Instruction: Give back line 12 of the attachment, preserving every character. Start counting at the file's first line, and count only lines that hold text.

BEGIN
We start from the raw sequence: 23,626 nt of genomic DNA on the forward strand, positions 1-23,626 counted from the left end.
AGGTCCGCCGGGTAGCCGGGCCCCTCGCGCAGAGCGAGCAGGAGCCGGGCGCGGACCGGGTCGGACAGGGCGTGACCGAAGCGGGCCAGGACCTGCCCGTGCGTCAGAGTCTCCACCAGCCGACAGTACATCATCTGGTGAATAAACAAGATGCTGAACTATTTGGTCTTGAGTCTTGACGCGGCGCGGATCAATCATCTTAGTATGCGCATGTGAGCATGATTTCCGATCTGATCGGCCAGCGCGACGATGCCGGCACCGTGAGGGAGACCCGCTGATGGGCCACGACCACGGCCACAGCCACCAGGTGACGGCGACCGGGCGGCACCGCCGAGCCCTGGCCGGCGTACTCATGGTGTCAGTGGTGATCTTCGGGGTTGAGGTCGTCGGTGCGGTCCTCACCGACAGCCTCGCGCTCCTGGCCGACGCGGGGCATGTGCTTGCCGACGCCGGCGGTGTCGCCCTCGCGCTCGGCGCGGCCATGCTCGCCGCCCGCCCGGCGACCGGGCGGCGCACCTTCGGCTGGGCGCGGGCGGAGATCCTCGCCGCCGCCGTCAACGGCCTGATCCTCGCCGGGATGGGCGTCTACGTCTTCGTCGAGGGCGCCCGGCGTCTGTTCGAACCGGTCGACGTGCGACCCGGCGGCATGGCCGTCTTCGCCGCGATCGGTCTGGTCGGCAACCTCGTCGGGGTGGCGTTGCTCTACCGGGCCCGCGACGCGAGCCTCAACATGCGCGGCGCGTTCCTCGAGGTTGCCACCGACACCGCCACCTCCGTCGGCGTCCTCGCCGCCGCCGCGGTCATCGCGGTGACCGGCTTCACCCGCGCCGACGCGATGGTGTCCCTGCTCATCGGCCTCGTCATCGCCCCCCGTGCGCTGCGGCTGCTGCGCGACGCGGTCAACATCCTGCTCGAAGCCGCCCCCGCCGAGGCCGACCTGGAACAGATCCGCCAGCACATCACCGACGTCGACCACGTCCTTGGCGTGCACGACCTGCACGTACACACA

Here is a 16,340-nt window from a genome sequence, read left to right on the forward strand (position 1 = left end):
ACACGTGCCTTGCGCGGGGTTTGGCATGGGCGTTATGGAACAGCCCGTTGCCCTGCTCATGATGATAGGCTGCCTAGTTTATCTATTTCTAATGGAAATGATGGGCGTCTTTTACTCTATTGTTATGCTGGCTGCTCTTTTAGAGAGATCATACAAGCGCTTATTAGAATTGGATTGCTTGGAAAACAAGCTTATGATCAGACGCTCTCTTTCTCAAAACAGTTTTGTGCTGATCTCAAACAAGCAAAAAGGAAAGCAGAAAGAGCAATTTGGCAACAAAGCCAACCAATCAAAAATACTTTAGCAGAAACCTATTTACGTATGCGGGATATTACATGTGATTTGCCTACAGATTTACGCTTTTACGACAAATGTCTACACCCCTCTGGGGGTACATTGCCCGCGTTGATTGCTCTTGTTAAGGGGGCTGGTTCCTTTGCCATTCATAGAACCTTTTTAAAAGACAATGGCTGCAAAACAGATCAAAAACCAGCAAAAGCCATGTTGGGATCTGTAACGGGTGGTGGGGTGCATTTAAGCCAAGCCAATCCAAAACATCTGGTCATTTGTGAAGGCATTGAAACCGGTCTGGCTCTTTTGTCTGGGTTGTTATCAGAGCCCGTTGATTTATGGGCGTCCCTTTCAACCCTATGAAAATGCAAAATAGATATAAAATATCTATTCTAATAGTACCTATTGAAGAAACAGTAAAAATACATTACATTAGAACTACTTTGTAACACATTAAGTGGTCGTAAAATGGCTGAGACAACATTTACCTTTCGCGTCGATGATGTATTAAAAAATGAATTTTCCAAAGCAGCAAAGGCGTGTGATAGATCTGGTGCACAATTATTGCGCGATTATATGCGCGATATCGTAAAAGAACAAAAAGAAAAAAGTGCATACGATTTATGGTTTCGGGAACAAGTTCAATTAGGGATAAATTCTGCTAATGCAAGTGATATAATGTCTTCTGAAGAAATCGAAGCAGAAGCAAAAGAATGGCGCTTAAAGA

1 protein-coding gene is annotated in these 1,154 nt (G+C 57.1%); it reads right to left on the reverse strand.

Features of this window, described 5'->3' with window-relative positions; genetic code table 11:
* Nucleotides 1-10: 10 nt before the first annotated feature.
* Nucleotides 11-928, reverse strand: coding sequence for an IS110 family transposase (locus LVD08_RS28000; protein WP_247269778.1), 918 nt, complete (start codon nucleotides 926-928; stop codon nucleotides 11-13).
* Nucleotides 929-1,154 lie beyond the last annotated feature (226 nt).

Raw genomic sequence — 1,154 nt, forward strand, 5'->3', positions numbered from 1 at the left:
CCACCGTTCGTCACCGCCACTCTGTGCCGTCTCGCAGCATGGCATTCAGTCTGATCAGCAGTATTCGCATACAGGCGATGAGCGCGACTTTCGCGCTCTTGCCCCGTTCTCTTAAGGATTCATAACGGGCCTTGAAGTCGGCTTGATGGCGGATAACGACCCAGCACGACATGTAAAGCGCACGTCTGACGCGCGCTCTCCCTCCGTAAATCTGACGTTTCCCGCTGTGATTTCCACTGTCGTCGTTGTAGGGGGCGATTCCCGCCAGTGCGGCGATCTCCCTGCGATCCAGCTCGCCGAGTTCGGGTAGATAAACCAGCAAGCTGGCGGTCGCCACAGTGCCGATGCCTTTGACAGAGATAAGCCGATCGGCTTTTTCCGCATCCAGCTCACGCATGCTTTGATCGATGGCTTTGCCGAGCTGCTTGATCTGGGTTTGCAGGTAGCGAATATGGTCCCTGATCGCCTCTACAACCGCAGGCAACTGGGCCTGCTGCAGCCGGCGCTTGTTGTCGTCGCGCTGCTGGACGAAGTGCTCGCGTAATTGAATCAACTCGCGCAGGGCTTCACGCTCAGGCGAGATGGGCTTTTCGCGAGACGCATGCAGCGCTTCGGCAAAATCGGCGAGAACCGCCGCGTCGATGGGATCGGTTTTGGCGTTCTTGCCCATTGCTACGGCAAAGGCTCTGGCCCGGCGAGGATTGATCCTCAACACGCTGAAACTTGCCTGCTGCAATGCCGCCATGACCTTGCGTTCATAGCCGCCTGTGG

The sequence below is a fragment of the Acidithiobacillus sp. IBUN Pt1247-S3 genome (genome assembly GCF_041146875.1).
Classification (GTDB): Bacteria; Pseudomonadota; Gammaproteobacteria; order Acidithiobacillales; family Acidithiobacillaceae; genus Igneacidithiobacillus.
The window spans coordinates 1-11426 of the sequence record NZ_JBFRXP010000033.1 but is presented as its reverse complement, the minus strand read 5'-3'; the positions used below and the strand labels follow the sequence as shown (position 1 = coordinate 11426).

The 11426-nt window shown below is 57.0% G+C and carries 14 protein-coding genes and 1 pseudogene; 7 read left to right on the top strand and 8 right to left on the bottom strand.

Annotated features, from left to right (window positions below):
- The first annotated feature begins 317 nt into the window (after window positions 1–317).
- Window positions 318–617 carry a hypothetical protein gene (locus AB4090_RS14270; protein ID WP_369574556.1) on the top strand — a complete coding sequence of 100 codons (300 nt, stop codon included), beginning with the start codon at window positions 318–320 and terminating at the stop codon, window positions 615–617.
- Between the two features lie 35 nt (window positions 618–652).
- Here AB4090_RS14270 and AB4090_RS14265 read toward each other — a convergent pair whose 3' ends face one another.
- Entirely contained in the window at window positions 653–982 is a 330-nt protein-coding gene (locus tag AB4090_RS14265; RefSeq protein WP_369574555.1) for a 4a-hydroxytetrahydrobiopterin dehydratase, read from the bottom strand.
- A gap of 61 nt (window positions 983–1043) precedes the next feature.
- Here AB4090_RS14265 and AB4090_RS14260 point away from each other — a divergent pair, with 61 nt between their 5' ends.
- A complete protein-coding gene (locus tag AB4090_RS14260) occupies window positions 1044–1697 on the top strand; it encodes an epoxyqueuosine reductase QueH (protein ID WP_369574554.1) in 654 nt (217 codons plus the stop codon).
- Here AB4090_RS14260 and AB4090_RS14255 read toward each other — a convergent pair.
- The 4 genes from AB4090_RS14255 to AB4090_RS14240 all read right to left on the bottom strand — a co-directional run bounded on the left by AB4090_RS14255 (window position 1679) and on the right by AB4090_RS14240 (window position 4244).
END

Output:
The sequence below is a fragment of the Acidithiobacillus sp. IBUN Pt1247-S3 genome (genome assembly GCF_041146875.1).